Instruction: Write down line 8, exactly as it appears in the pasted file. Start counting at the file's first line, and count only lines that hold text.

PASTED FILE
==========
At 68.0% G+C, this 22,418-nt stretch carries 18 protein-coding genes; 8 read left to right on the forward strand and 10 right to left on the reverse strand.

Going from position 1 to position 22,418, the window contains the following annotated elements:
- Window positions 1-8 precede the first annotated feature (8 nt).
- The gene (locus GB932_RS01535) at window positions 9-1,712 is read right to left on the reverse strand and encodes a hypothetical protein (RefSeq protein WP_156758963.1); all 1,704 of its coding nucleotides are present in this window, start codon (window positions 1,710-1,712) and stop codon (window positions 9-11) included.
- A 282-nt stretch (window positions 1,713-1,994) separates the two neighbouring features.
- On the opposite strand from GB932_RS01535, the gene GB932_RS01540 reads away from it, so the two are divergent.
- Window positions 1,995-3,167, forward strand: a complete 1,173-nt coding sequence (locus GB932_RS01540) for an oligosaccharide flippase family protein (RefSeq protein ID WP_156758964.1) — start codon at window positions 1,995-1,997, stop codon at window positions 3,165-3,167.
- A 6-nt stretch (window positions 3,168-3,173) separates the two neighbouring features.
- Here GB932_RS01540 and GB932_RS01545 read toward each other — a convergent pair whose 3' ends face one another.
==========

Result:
- A 6-nt stretch (window positions 3,168-3,173) separates the two neighbouring features.